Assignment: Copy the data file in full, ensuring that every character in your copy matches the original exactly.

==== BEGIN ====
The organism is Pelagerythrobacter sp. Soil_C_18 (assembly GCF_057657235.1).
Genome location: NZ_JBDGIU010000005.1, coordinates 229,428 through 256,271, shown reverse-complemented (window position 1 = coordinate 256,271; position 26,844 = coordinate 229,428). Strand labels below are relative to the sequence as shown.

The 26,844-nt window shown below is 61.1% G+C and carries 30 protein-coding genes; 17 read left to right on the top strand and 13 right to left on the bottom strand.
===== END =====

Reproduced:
The organism is Pelagerythrobacter sp. Soil_C_18 (assembly GCF_057657235.1).
Genome location: NZ_JBDGIU010000005.1, coordinates 229,428 through 256,271, shown reverse-complemented (window position 1 = coordinate 256,271; position 26,844 = coordinate 229,428). Strand labels below are relative to the sequence as shown.

The 26,844-nt window shown below is 61.1% G+C and carries 30 protein-coding genes; 17 read left to right on the top strand and 13 right to left on the bottom strand.